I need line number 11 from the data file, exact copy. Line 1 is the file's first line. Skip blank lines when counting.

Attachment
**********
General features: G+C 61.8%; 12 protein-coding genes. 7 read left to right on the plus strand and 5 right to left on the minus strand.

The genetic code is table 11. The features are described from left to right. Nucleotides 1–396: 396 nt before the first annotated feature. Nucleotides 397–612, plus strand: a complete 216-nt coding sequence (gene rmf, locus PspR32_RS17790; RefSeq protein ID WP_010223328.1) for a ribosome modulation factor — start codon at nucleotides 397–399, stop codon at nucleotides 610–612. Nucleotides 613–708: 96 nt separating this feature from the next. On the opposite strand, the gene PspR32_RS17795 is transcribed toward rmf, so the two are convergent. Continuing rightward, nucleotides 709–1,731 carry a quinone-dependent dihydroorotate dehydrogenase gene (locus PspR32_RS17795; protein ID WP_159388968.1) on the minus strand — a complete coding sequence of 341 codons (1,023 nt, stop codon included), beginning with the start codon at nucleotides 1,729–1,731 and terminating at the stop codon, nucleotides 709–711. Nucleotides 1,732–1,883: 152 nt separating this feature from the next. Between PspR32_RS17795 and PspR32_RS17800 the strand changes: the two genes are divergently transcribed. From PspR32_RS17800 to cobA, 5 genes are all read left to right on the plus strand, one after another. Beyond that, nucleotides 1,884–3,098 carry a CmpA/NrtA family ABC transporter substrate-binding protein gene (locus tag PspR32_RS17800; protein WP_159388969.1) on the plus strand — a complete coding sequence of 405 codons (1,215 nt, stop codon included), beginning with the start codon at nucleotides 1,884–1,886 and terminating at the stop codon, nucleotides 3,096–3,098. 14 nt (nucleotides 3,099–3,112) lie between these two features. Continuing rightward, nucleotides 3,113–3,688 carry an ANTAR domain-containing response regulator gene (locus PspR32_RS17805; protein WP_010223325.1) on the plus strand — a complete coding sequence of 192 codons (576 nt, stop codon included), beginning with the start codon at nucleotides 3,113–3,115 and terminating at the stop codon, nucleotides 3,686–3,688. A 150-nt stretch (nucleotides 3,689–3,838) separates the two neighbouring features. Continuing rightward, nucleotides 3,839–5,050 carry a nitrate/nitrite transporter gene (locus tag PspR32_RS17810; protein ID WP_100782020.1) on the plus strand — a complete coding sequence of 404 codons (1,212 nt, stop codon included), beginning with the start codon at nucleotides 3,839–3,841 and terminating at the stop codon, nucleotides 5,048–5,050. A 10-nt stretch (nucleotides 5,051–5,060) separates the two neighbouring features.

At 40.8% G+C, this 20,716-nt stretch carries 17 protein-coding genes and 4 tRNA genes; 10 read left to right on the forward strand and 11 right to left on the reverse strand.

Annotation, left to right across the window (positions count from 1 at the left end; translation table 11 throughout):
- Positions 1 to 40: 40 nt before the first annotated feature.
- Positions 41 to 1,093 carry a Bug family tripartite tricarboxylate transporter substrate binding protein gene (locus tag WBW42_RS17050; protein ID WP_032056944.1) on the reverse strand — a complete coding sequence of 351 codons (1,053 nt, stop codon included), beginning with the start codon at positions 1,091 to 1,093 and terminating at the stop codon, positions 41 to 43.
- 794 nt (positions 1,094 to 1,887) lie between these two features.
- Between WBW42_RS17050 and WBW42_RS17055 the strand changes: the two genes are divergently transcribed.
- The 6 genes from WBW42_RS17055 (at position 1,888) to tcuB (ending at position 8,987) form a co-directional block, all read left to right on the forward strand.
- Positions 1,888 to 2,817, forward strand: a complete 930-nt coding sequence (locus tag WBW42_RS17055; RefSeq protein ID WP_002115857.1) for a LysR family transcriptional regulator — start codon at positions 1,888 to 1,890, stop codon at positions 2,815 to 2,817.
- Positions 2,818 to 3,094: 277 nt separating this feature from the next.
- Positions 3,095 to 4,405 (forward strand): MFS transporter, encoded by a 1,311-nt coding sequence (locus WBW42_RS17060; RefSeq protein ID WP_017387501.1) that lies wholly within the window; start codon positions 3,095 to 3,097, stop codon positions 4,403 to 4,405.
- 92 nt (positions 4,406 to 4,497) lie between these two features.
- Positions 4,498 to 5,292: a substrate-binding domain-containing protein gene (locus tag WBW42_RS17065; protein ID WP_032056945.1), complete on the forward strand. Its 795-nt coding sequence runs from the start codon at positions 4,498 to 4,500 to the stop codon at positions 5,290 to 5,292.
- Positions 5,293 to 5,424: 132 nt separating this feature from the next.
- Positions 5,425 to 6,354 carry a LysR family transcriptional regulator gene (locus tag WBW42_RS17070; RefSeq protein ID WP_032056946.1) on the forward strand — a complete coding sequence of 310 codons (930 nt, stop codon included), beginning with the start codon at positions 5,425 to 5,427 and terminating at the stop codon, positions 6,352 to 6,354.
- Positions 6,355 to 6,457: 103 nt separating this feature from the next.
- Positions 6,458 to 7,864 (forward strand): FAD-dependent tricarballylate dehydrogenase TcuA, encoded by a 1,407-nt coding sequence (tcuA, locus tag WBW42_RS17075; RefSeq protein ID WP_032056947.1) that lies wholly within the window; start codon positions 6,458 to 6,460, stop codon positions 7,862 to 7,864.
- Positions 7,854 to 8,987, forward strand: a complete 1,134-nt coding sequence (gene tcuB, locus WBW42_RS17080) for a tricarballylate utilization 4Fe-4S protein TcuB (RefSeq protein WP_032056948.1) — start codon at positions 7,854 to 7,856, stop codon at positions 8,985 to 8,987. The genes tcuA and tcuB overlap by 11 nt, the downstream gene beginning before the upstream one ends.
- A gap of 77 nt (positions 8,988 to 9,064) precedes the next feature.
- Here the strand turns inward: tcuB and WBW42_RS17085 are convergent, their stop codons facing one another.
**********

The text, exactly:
- Positions 2,818 to 3,094: 277 nt separating this feature from the next.